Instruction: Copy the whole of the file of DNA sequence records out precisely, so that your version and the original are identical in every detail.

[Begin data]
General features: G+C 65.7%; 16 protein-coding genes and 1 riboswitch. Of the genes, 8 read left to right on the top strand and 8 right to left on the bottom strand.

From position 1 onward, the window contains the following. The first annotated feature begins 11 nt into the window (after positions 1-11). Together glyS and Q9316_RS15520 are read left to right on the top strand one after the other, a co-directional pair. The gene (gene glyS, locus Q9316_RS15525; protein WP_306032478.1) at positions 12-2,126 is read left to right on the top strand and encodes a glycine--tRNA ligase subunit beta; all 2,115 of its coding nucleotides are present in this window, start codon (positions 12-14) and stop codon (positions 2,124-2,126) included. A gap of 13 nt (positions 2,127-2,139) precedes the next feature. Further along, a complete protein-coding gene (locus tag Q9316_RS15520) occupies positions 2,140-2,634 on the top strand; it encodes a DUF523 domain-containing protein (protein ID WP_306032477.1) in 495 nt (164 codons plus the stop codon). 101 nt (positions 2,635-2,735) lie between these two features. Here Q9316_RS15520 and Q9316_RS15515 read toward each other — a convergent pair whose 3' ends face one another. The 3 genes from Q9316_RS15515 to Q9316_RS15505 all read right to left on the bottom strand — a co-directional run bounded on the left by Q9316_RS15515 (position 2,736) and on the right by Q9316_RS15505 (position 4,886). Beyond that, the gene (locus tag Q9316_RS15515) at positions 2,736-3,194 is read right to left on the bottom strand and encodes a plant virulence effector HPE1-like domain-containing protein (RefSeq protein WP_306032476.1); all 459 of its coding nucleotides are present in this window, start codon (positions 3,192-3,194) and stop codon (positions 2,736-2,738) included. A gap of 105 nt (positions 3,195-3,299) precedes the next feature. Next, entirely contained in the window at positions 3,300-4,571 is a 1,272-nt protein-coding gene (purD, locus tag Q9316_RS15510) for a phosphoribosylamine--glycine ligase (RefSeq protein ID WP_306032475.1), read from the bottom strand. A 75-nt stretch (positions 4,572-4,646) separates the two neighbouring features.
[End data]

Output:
General features: G+C 65.7%; 16 protein-coding genes and 1 riboswitch. Of the genes, 8 read left to right on the top strand and 8 right to left on the bottom strand.

From position 1 onward, the window contains the following. The first annotated feature begins 11 nt into the window (after positions 1-11). Together glyS and Q9316_RS15520 are read left to right on the top strand one after the other, a co-directional pair. The gene (gene glyS, locus Q9316_RS15525; protein WP_306032478.1) at positions 12-2,126 is read left to right on the top strand and encodes a glycine--tRNA ligase subunit beta; all 2,115 of its coding nucleotides are present in this window, start codon (positions 12-14) and stop codon (positions 2,124-2,126) included. A gap of 13 nt (positions 2,127-2,139) precedes the next feature. Further along, a complete protein-coding gene (locus tag Q9316_RS15520) occupies positions 2,140-2,634 on the top strand; it encodes a DUF523 domain-containing protein (protein ID WP_306032477.1) in 495 nt (164 codons plus the stop codon). 101 nt (positions 2,635-2,735) lie between these two features. Here Q9316_RS15520 and Q9316_RS15515 read toward each other — a convergent pair whose 3' ends face one another. The 3 genes from Q9316_RS15515 to Q9316_RS15505 all read right to left on the bottom strand — a co-directional run bounded on the left by Q9316_RS15515 (position 2,736) and on the right by Q9316_RS15505 (position 4,886). Beyond that, the gene (locus tag Q9316_RS15515) at positions 2,736-3,194 is read right to left on the bottom strand and encodes a plant virulence effector HPE1-like domain-containing protein (RefSeq protein WP_306032476.1); all 459 of its coding nucleotides are present in this window, start codon (positions 3,192-3,194) and stop codon (positions 2,736-2,738) included. A gap of 105 nt (positions 3,195-3,299) precedes the next feature. Next, entirely contained in the window at positions 3,300-4,571 is a 1,272-nt protein-coding gene (purD, locus tag Q9316_RS15510) for a phosphoribosylamine--glycine ligase (RefSeq protein ID WP_306032475.1), read from the bottom strand. A 75-nt stretch (positions 4,572-4,646) separates the two neighbouring features.